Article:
Later On

A blog written for those whose interests more or less match mine.

Sign White House petition to allow state regulation of marijuana (like alcohol)

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Important article by David Sirota in Salon, with a link to a petition to have the White House endorse legislation to gives states the right to regulate and control marijuana, much as states now regulate and control alcohol. (Enough have signed already to exceed the 25,000 required to trigger action, but the more signatures the better.)

The decades-long fight to end the Drug War – and specifically, the absurd war on marijuana – received a huge boost in the 2012 election, as Colorado and Washington became the first states to vote to legalize and regulate cannabis. Following those historic votes, a new poll shows the vast majority of Americans want states – not the federal government – to decide for themselves whether to legalize pot. Meanwhile, California Gov. Jerry Brown (D) took to national television to amplify the message of that poll, demanding that the federal government to respect states whose voters have spoken.

The problem, of course, is that the Obama administration may cite the 1970 Controlled Substances Act as statutory rationale to try to force states to continue an expensive and inhumane war on weed that unnecessarily arrests and incarcerates thousands of Americans each year.

The good news, though, is that Congress may act. According to the Colorado Independent, Democratic lawmakers from the two states whose voters legalized marijuana are crafting a bill to amend section 903 of the Controlled Substances Act so that it exempts cannabis from federal preemption.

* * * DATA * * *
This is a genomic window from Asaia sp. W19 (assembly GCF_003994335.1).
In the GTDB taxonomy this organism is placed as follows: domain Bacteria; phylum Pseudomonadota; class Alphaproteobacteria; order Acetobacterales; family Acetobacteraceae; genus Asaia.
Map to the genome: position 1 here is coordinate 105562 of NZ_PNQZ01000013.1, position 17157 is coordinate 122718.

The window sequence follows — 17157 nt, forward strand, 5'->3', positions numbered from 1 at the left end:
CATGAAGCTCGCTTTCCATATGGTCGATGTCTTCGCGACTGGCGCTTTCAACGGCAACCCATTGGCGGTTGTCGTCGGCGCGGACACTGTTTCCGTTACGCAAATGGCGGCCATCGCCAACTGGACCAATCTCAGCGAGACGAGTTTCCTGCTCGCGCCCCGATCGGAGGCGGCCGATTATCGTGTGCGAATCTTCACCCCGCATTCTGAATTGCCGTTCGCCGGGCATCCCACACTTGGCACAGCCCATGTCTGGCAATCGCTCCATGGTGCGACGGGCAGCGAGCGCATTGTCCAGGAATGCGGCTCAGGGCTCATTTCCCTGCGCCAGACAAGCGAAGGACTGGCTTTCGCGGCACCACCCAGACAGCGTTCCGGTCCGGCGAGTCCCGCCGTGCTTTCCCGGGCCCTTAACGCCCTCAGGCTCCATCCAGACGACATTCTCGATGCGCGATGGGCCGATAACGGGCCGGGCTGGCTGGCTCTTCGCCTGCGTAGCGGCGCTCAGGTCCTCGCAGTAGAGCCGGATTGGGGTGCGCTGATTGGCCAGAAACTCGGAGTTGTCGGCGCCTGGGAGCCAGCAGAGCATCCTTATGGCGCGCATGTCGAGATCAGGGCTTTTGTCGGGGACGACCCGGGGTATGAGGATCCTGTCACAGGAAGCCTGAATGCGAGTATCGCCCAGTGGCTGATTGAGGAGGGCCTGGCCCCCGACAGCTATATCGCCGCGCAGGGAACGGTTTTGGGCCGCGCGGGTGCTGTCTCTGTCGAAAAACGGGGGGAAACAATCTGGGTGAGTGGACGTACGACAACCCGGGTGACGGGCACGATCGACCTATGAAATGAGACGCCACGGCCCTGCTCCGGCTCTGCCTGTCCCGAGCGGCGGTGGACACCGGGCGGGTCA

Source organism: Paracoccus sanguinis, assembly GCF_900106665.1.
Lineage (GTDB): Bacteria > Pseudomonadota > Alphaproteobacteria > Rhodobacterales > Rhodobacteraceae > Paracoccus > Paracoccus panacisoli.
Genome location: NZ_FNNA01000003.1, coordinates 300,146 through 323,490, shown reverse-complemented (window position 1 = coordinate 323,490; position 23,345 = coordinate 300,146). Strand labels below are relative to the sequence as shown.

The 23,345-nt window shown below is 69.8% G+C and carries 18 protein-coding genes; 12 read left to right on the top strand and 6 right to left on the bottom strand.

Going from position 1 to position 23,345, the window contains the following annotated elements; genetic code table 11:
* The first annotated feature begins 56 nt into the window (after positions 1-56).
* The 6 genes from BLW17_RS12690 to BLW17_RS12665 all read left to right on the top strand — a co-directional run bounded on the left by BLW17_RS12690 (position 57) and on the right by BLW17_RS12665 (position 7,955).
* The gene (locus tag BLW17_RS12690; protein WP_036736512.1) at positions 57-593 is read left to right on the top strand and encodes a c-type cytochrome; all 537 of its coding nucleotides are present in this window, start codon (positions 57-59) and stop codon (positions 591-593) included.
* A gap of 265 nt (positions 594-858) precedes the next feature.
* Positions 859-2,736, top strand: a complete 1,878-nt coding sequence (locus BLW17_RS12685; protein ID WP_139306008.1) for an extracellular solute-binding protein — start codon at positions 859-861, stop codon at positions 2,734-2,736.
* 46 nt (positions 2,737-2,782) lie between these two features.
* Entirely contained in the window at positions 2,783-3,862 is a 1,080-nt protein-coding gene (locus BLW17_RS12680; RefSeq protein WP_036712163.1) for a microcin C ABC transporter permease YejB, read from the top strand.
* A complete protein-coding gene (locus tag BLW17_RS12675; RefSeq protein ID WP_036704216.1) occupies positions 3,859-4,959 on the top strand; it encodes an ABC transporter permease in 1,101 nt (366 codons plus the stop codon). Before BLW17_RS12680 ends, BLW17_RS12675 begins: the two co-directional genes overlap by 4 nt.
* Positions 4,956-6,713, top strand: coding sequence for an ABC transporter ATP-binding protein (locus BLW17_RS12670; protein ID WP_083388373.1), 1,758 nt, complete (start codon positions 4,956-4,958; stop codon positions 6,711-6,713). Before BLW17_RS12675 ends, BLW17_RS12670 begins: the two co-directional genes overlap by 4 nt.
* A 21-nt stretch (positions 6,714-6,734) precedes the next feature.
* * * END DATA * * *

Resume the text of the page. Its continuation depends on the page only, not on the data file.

This is a wholly different approach from full-on federally mandated legalization. Appealing to both conservative state sovereignty principles, universal notions of liberty, and liberal criticism of the overbearing Drug War, it would simply let each state decide its own path on marijuana policy. For Colorado and Washington, that would mean letting those states’ new laws stand without federal intervention.

So far, President Obama has been silent on such a transpartisan concept. But if enough people click to sign an official White House petition, the president will have to weigh in. As you can see, the petition merely asks Obama to support the Democratic proposal to let states legalize, tax and regulate marijuana just like alcohol. . .

Continue reading.

Written by LeisureGuy

14 November 2012 at 3:27 pm

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